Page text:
Democrats, independents and Republican governors love the stimulus

Democratic and independent voters are getting behind the national stimulus package in increasing numbers, according to a new poll — and they’re not the only ones.

The New York Times reports today that Republican governors have refused to adopt the dead-ender approach taken by their congressional colleagues and have embraced the package from statehouses across the nation. Why the quiet schism?

As the Times points out, governors don’t have the luxury of playing at principled opposition because, “unlike members of Congress, they have to balance their budgets each year. …” The Times adds:

… That requires compromise with state legislators, including Democrats, as well as more openness to the occasional state tax increase and to deficit-spending from Washington.

Across the country, from California’s Arnold Schwarzenegger to Florida’s Charlie Crist and New England’s Jim Douglas in Vermont and M. Jodi Rell in Connecticut, Republican governors showed in the stimulus debate that they could be allies with Mr. Obama even as Congressional Republicans spurned him.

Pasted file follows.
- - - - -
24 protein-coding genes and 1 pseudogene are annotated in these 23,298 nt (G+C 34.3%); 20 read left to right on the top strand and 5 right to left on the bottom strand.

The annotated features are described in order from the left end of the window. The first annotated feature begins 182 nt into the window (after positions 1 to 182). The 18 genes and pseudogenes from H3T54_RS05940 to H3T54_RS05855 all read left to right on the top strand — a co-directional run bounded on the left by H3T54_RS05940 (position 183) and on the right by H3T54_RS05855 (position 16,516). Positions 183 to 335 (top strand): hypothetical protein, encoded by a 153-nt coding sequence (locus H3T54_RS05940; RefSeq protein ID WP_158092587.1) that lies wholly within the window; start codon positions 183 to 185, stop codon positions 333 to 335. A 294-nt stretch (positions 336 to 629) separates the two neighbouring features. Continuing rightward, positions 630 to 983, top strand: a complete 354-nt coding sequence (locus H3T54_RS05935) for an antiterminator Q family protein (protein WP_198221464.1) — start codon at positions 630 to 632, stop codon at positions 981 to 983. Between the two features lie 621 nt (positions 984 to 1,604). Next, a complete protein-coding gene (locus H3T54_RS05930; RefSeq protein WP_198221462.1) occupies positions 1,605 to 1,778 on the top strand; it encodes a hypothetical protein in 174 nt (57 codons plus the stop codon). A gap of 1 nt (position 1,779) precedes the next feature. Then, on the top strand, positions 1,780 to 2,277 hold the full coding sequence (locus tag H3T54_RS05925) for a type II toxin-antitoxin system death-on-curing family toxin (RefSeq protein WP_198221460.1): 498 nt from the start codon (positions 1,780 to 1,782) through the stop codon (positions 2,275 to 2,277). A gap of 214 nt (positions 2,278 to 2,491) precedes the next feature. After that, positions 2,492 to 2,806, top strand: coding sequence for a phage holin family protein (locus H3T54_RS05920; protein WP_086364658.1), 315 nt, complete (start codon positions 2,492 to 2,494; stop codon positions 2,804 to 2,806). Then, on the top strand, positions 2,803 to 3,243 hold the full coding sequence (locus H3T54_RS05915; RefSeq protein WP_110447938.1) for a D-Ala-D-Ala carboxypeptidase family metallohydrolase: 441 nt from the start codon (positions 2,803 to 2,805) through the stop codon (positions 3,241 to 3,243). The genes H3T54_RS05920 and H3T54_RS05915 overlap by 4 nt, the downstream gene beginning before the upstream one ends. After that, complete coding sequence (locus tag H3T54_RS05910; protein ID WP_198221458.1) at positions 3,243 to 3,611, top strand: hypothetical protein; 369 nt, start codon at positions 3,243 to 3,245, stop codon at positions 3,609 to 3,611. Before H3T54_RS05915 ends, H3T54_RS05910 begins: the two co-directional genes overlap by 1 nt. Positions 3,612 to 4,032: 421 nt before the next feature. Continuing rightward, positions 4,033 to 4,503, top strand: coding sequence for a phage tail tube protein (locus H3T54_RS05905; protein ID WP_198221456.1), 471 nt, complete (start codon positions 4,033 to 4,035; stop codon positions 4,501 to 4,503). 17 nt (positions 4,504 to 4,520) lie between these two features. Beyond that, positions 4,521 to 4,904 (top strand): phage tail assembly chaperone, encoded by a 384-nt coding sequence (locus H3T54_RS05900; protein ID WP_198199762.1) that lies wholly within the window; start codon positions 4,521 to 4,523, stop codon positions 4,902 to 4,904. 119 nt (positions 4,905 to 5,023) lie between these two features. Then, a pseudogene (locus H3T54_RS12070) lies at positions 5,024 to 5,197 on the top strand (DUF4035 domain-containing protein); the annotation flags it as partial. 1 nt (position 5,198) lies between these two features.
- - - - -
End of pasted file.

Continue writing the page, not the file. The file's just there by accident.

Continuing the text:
Alex Koppleman offers fast analysis of new Gallup Poll numbers in his War Room column at Salon.

[The new poll] provides more evidence to suggest that it’s Democrats, not Republicans, who’ve benefited from the debate over the stimulus. In a survey conducted last week, the pollster found that Congressional approval has jumped by 12 points over the past month, going from 19 percent to 31 percent. Obviously, this is still low, but in context it’s pretty impressive — Congress is almost never popular, and this is the highest level of approval that Gallup has found in almost two years.

The scope of the stimulus package the president is signing into law today is dizzying, the dollar amounts difficult to fully imagine, the projected effects impossible to reliably predict. But Obama and the Democratic majority in Congress have taken action to swing around the enormous listing ship that is our national economy. And it’s telling that elected leaders across partisan lines who don’t enjoy the luxury of not acting have climbed on board and backed the action.

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